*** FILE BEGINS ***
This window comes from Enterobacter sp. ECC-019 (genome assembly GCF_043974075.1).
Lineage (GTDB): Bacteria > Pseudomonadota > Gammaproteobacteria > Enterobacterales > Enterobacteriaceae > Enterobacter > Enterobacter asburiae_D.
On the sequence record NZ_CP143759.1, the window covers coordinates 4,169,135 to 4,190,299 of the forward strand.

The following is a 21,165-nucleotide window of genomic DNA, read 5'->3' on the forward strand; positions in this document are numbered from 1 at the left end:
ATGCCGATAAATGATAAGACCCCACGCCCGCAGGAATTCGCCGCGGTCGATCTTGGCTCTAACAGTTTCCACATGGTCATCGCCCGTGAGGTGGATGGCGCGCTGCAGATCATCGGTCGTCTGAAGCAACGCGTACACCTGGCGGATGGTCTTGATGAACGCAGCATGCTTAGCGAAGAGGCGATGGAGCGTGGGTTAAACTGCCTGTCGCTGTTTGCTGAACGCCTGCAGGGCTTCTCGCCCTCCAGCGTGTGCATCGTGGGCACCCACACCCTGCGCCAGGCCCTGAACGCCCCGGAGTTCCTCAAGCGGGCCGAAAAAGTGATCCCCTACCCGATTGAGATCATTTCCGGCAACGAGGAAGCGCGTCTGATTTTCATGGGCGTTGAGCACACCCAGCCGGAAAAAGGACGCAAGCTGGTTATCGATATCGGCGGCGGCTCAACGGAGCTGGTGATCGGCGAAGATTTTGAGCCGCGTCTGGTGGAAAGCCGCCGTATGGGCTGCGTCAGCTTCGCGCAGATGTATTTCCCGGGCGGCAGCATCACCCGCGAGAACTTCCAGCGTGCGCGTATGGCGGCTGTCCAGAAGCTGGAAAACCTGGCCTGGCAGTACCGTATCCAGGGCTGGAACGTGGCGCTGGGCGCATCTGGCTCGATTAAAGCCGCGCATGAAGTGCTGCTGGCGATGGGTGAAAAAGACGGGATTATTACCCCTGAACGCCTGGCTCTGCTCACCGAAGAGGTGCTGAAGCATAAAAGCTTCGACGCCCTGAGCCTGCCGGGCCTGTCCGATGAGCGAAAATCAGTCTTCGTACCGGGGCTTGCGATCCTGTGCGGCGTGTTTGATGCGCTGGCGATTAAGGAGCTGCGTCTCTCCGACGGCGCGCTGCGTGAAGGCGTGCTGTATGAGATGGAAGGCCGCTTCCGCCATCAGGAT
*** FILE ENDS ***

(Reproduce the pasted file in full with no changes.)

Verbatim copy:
This window comes from Enterobacter sp. ECC-019 (genome assembly GCF_043974075.1).
Lineage (GTDB): Bacteria > Pseudomonadota > Gammaproteobacteria > Enterobacterales > Enterobacteriaceae > Enterobacter > Enterobacter asburiae_D.
On the sequence record NZ_CP143759.1, the window covers coordinates 4,169,135 to 4,190,299 of the forward strand.

The following is a 21,165-nucleotide window of genomic DNA, read 5'->3' on the forward strand; positions in this document are numbered from 1 at the left end:
ATGCCGATAAATGATAAGACCCCACGCCCGCAGGAATTCGCCGCGGTCGATCTTGGCTCTAACAGTTTCCACATGGTCATCGCCCGTGAGGTGGATGGCGCGCTGCAGATCATCGGTCGTCTGAAGCAACGCGTACACCTGGCGGATGGTCTTGATGAACGCAGCATGCTTAGCGAAGAGGCGATGGAGCGTGGGTTAAACTGCCTGTCGCTGTTTGCTGAACGCCTGCAGGGCTTCTCGCCCTCCAGCGTGTGCATCGTGGGCACCCACACCCTGCGCCAGGCCCTGAACGCCCCGGAGTTCCTCAAGCGGGCCGAAAAAGTGATCCCCTACCCGATTGAGATCATTTCCGGCAACGAGGAAGCGCGTCTGATTTTCATGGGCGTTGAGCACACCCAGCCGGAAAAAGGACGCAAGCTGGTTATCGATATCGGCGGCGGCTCAACGGAGCTGGTGATCGGCGAAGATTTTGAGCCGCGTCTGGTGGAAAGCCGCCGTATGGGCTGCGTCAGCTTCGCGCAGATGTATTTCCCGGGCGGCAGCATCACCCGCGAGAACTTCCAGCGTGCGCGTATGGCGGCTGTCCAGAAGCTGGAAAACCTGGCCTGGCAGTACCGTATCCAGGGCTGGAACGTGGCGCTGGGCGCATCTGGCTCGATTAAAGCCGCGCATGAAGTGCTGCTGGCGATGGGTGAAAAAGACGGGATTATTACCCCTGAACGCCTGGCTCTGCTCACCGAAGAGGTGCTGAAGCATAAAAGCTTCGACGCCCTGAGCCTGCCGGGCCTGTCCGATGAGCGAAAATCAGTCTTCGTACCGGGGCTTGCGATCCTGTGCGGCGTGTTTGATGCGCTGGCGATTAAGGAGCTGCGTCTCTCCGACGGCGCGCTGCGTGAAGGCGTGCTGTATGAGATGGAAGGCCGCTTCCGCCATCAGGAT